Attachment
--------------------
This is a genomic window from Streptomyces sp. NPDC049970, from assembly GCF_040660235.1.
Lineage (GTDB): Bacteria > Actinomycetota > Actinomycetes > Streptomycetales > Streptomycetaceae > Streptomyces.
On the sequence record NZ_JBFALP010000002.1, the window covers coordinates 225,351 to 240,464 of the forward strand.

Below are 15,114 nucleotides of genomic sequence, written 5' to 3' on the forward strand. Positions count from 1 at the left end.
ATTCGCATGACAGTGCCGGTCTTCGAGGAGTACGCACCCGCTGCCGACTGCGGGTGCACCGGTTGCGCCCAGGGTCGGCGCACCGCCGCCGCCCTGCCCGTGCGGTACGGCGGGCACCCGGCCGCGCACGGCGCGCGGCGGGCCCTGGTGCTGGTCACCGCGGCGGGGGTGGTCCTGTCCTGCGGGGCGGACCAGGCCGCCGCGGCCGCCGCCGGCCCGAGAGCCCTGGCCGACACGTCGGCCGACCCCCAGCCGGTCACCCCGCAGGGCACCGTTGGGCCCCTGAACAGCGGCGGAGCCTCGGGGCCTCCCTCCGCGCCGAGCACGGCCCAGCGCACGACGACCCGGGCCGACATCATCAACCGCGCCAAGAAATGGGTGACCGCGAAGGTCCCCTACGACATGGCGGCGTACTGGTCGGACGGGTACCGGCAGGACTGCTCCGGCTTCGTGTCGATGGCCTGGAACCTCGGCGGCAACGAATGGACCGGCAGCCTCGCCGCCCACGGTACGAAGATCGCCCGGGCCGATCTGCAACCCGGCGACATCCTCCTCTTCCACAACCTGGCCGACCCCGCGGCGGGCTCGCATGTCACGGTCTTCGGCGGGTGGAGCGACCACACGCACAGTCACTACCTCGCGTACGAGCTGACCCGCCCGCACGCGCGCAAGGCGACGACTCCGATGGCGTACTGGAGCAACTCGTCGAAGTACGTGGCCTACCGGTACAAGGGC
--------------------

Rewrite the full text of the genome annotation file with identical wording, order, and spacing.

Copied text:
This is a genomic window from Streptomyces sp. NPDC049970, from assembly GCF_040660235.1.
Lineage (GTDB): Bacteria > Actinomycetota > Actinomycetes > Streptomycetales > Streptomycetaceae > Streptomyces.
On the sequence record NZ_JBFALP010000002.1, the window covers coordinates 225,351 to 240,464 of the forward strand.

Below are 15,114 nucleotides of genomic sequence, written 5' to 3' on the forward strand. Positions count from 1 at the left end.
ATTCGCATGACAGTGCCGGTCTTCGAGGAGTACGCACCCGCTGCCGACTGCGGGTGCACCGGTTGCGCCCAGGGTCGGCGCACCGCCGCCGCCCTGCCCGTGCGGTACGGCGGGCACCCGGCCGCGCACGGCGCGCGGCGGGCCCTGGTGCTGGTCACCGCGGCGGGGGTGGTCCTGTCCTGCGGGGCGGACCAGGCCGCCGCGGCCGCCGCCGGCCCGAGAGCCCTGGCCGACACGTCGGCCGACCCCCAGCCGGTCACCCCGCAGGGCACCGTTGGGCCCCTGAACAGCGGCGGAGCCTCGGGGCCTCCCTCCGCGCCGAGCACGGCCCAGCGCACGACGACCCGGGCCGACATCATCAACCGCGCCAAGAAATGGGTGACCGCGAAGGTCCCCTACGACATGGCGGCGTACTGGTCGGACGGGTACCGGCAGGACTGCTCCGGCTTCGTGTCGATGGCCTGGAACCTCGGCGGCAACGAATGGACCGGCAGCCTCGCCGCCCACGGTACGAAGATCGCCCGGGCCGATCTGCAACCCGGCGACATCCTCCTCTTCCACAACCTGGCCGACCCCGCGGCGGGCTCGCATGTCACGGTCTTCGGCGGGTGGAGCGACCACACGCACAGTCACTACCTCGCGTACGAGCTGACCCGCCCGCACGCGCGCAAGGCGACGACTCCGATGGCGTACTGGAGCAACTCGTCGAAGTACGTGGCCTACCGGTACAAGGGC